Lonely and bored, Bruno eventually decides to go exploring and at the boundary of the camp one day he meets another boy of his own age, Shmuel, who is interred at the camp. Bruno is thrilled to at last have someone his own age to talk to and the two boys strike up a friendship. As readers, we are meant to see this friendship as in some ways unlikely, and in others completely obvious – why would two young boys be bothered about such differences as clothing, housing, status? They are just children. The author also comments on the transience of friendship at this age (in Berlin Bruno has three “friends for life”, whom he misses terribly, but after a few months he cannot even remember their names) and I think this helps address some of the credibility difficulties of the plot; friendship between young boys is mainly superficial. Bruno wonders about some aspects of Shmuel’s lifestyle, but Shmuel explains very little, which perhaps would not be surprising if the child was deeply traumatised.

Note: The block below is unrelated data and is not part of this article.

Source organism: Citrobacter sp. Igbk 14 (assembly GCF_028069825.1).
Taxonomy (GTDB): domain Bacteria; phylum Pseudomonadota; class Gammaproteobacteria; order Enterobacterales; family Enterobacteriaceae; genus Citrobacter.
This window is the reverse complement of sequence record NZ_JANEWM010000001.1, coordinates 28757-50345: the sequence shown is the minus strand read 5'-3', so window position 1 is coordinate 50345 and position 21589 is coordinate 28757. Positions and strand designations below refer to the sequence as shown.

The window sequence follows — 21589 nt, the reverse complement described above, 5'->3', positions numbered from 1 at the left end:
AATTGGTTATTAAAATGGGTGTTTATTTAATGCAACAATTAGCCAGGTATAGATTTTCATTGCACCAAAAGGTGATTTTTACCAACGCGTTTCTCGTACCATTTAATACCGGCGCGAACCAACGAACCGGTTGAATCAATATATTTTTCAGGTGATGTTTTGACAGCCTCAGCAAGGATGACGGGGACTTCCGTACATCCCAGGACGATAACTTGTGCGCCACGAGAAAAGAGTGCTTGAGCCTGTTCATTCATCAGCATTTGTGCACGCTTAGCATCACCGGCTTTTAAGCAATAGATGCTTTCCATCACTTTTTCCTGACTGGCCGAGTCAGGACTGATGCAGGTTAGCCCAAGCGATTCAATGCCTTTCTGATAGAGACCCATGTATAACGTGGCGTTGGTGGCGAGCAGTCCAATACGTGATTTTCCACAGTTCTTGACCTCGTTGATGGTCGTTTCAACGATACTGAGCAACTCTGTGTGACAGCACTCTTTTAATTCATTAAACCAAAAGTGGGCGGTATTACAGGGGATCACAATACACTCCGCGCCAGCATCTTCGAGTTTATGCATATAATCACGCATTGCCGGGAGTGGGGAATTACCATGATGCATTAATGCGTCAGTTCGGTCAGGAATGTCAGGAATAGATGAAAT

No spoilers here, but there is a brilliant denouement to the story. Although it is a book that has been much discussed, and I have almost watched the film a couple of times, I had managed to avoid knowing the ending as I was determined to read it one day. I am so glad because there is a brilliant inevitability to it – there is a point where you just know what is going to happen and the author places you in this incredible state of suspense and dread, despite Bruno’s innocence. I have said enough!

It’s a short book, and the writing carries you along at a pace that feels like the mind of a child – no real sense of time. I think it’s also a book where you have to suspend the sorts of (adult) questions that would make the events improbable, in favour of the bigger picture, which is a fundamental questioning of the forces that create fascism, terror and discrimination; if only we could see all these things through the eyes of a child they could not exist.

A powerful and engaging novel which pulls off the trick of being both important and highly readable. Recommended for grown-ups and kids of 12+ alike.

How did you feel reading this book?

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Booker shortlist book review #2 – “Girl, Woman, Other” by Bernardine Evaristo

This year’s joint winner of the Booker Prize has won almost universal praise by readers and critics alike. In addition to winning the Booker it was named by the Washington Post as one of the top ten books of this year and British-Nigerian writer Sarah Ladipo Manyika, writing in the New Statesman, described it as capturing modern-day Britain.